(Today's passage covers the story of Naomi, Ruth, and Boaz.)
If you read yesterday's gripe about the book of Judges, and then read the book of Ruth, you'll understand why I love it so much. I've never read it before, but it has suddenly become one of my favourite books.
In a nutshell, for those who haven't had the time to read it yourselves (though I highly recommend that you do), the book of Ruth centres around three main characters: Naomi, Ruth, and Boaz. Naomi, a married woman from Bethlehem in Judah, leaves to Moab with her husband and two sons in order to escape a famine in Israel. There, her husband dies, her sons marry Moabite women, and then they too die, leaving only Naomi and her daughters-in-law.
After ten years, Naomi sees the famine has ended and returns to her hometown of Bethlehem. She tries to dissuade her daughters-in-law from following her, and eventually convinces one of them -- Orpah -- to turn back. But Ruth, the other daughter-in-law, holds fast, with one of the most touching speeches in the Bible to date: "Where you go I will go, and where you stay I will stay. Your people will be my people and your God my God. Where you die I will die, and there I will be buried. May the LORD deal with me, be it ever so severely, if anything but death separates you and me." (Ruth 1:16, NIV) Don't you wish someone would talk to you that way?
Naomi and Ruth return to Bethlehem in time for the barley harvest, dead broke. So Ruth goes out into the fields to collect gleanings from behind the harvesters. (In ancient Israel, it was considered an act of charity to leave the gleanings in your field for the poor to collect.) Unbeknownst to her, she winds up gleaning in the field of a near-kinsman of Naomi's, a man named Boaz.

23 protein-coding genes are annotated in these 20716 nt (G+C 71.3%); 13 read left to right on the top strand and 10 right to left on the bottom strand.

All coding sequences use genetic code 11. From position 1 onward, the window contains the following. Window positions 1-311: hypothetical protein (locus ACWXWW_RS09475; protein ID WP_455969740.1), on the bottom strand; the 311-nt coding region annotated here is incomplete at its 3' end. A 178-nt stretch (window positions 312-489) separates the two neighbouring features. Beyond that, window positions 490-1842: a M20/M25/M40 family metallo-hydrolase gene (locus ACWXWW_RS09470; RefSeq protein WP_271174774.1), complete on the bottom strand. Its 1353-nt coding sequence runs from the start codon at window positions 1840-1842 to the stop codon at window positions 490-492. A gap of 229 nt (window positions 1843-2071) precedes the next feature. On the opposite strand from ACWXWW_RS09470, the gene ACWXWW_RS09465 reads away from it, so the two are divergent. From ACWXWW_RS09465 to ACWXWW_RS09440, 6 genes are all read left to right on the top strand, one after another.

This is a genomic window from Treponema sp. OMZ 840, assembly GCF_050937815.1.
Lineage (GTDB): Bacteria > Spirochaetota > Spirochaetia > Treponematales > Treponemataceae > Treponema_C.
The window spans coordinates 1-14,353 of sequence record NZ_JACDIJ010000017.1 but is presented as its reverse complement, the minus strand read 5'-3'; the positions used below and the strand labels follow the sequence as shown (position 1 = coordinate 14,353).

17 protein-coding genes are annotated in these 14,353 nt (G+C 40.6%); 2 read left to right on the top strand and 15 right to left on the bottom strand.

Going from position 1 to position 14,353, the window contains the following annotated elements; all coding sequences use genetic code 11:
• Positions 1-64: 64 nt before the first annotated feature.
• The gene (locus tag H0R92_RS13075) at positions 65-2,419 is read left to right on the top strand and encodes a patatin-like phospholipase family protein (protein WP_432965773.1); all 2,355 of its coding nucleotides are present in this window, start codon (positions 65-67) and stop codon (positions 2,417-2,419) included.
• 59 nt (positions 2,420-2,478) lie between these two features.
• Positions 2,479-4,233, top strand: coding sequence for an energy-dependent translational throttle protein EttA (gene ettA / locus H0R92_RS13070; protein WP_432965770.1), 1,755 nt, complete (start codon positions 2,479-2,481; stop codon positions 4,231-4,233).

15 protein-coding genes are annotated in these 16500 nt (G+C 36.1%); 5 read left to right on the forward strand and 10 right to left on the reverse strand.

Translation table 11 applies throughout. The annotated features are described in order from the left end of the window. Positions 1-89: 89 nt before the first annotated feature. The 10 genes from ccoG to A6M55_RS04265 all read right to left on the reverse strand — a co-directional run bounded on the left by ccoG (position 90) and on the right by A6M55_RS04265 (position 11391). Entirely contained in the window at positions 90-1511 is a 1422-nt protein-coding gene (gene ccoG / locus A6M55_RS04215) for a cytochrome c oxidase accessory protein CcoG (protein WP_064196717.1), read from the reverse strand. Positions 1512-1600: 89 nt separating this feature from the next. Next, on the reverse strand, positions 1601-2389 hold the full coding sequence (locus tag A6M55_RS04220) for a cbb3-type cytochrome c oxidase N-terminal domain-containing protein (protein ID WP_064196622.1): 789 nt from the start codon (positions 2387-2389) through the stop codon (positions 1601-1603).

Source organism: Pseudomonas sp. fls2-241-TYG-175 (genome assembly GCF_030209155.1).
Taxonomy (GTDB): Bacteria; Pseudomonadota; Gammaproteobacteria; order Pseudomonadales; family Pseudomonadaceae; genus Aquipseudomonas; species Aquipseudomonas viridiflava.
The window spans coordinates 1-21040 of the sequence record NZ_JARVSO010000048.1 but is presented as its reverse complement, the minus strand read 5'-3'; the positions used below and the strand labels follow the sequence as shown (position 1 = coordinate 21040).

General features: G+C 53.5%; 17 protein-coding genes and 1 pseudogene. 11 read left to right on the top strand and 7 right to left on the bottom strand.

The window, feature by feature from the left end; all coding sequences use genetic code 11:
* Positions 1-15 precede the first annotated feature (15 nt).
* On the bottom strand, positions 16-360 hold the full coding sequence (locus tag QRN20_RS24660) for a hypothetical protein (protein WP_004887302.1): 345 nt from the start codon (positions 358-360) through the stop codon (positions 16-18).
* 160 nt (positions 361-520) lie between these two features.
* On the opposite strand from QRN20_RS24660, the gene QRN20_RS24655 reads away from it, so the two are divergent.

In a series of touching and beautiful encounters, Ruth and Boaz develop a deep affection. Naomi finally convinces Ruth that it's time to find another husband, so Ruth dresses up and perfumes herself and lies at Boaz's feet on the threshing floor. Boaz realizes what has happened, expresses gratitude that Ruth has continued to pursue him (and not younger men), and promises to do his "duty as a kinsman" if the one living closer kinsman will not. (As we recall from Gen. 38, if a woman's husband died, she was supposed to marry his brother, and the children from that union would continue the inheritance of the dead, first husband.)
Boaz finds the close kinsman, determines that he doesn't want Naomi's late husband's inheritance if it means also marrying Ruth, and marries her himself. Ruth and Boaz have a son, and Naomi is like a second mother to him. This son, Obed, is King David's grandfather.
And there you have it: no divine intervention, no murders, no wars. Just a simple, domestic love story with a happy ending. What a welcome change after the book of Judges.
A note to my Jewish readers: if you have been following along in the Hebrew Bible, you may be wondering what the heck the book of Ruth is doing here. In the Hebrew Bible, Ruth comes much later, as part of the Ketuvim, after all the prophets. The reason Ruth is here is that I am following the book order in Back to the Bible, which follows the Protestant arrangement of books, so the order may be slightly different from what you are used to. Never fear! The next readings will be back on track with 1 Samuel, so we'll all be on the same proverbial page again.